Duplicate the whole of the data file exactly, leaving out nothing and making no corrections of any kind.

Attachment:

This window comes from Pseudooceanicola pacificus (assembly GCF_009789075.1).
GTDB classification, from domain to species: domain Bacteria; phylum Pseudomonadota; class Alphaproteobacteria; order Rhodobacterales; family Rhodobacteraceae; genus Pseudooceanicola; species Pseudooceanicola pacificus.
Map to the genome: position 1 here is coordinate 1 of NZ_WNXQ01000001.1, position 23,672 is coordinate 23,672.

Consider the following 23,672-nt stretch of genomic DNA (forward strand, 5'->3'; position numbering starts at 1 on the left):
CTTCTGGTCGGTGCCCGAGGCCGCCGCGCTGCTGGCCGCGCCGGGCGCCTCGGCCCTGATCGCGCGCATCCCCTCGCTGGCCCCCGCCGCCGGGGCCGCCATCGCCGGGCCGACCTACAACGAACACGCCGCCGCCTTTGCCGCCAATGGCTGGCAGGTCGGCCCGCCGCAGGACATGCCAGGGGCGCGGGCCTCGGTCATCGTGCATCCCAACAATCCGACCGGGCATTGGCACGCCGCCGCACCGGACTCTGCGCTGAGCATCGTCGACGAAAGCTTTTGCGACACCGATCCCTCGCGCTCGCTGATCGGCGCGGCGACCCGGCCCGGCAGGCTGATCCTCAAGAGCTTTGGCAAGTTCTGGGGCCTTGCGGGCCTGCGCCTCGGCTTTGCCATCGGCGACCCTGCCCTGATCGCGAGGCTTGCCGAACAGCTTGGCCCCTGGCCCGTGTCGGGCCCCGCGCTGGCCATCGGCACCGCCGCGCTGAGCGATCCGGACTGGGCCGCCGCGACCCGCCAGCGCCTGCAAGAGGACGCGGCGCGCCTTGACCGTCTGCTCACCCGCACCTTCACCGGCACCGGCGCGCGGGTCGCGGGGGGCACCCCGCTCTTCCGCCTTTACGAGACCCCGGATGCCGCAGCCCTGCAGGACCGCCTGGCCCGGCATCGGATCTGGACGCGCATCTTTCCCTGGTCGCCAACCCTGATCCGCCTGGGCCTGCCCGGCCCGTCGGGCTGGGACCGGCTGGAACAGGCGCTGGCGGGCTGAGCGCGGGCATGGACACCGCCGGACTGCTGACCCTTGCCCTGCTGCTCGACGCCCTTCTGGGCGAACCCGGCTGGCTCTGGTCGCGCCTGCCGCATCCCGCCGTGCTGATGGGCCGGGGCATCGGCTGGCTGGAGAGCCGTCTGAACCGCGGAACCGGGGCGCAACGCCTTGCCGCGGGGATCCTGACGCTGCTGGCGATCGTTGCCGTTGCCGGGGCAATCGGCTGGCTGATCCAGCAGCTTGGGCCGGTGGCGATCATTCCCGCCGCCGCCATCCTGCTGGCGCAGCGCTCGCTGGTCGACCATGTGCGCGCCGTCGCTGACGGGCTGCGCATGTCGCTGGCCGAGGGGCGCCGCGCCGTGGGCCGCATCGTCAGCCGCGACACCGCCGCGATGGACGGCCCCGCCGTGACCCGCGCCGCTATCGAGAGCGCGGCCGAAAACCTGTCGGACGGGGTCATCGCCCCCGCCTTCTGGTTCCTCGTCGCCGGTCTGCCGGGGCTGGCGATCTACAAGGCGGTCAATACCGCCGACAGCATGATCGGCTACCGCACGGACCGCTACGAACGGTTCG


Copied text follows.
This window comes from Pseudooceanicola pacificus (assembly GCF_009789075.1).
GTDB classification, from domain to species: domain Bacteria; phylum Pseudomonadota; class Alphaproteobacteria; order Rhodobacterales; family Rhodobacteraceae; genus Pseudooceanicola; species Pseudooceanicola pacificus.
Map to the genome: position 1 here is coordinate 1 of NZ_WNXQ01000001.1, position 23,672 is coordinate 23,672.

Consider the following 23,672-nt stretch of genomic DNA (forward strand, 5'->3'; position numbering starts at 1 on the left):
CTTCTGGTCGGTGCCCGAGGCCGCCGCGCTGCTGGCCGCGCCGGGCGCCTCGGCCCTGATCGCGCGCATCCCCTCGCTGGCCCCCGCCGCCGGGGCCGCCATCGCCGGGCCGACCTACAACGAACACGCCGCCGCCTTTGCCGCCAATGGCTGGCAGGTCGGCCCGCCGCAGGACATGCCAGGGGCGCGGGCCTCGGTCATCGTGCATCCCAACAATCCGACCGGGCATTGGCACGCCGCCGCACCGGACTCTGCGCTGAGCATCGTCGACGAAAGCTTTTGCGACACCGATCCCTCGCGCTCGCTGATCGGCGCGGCGACCCGGCCCGGCAGGCTGATCCTCAAGAGCTTTGGCAAGTTCTGGGGCCTTGCGGGCCTGCGCCTCGGCTTTGCCATCGGCGACCCTGCCCTGATCGCGAGGCTTGCCGAACAGCTTGGCCCCTGGCCCGTGTCGGGCCCCGCGCTGGCCATCGGCACCGCCGCGCTGAGCGATCCGGACTGGGCCGCCGCGACCCGCCAGCGCCTGCAAGAGGACGCGGCGCGCCTTGACCGTCTGCTCACCCGCACCTTCACCGGCACCGGCGCGCGGGTCGCGGGGGGCACCCCGCTCTTCCGCCTTTACGAGACCCCGGATGCCGCAGCCCTGCAGGACCGCCTGGCCCGGCATCGGATCTGGACGCGCATCTTTCCCTGGTCGCCAACCCTGATCCGCCTGGGCCTGCCCGGCCCGTCGGGCTGGGACCGGCTGGAACAGGCGCTGGCGGGCTGAGCGCGGGCATGGACACCGCCGGACTGCTGACCCTTGCCCTGCTGCTCGACGCCCTTCTGGGCGAACCCGGCTGGCTCTGGTCGCGCCTGCCGCATCCCGCCGTGCTGATGGGCCGGGGCATCGGCTGGCTGGAGAGCCGTCTGAACCGCGGAACCGGGGCGCAACGCCTTGCCGCGGGGATCCTGACGCTGCTGGCGATCGTTGCCGTTGCCGGGGCAATCGGCTGGCTGATCCAGCAGCTTGGGCCGGTGGCGATCATTCCCGCCGCCGCCATCCTGCTGGCGCAGCGCTCGCTGGTCGACCATGTGCGCGCCGTCGCTGACGGGCTGCGCATGTCGCTGGCCGAGGGGCGCCGCGCCGTGGGCCGCATCGTCAGCCGCGACACCGCCGCGATGGACGGCCCCGCCGTGACCCGCGCCGCTATCGAGAGCGCGGCCGAAAACCTGTCGGACGGGGTCATCGCCCCCGCCTTCTGGTTCCTCGTCGCCGGTCTGCCGGGGCTGGCGATCTACAAGGCGGTCAATACCGCCGACAGCATGATCGGCTACCGCACGGACCGCTACGAACGGTTCG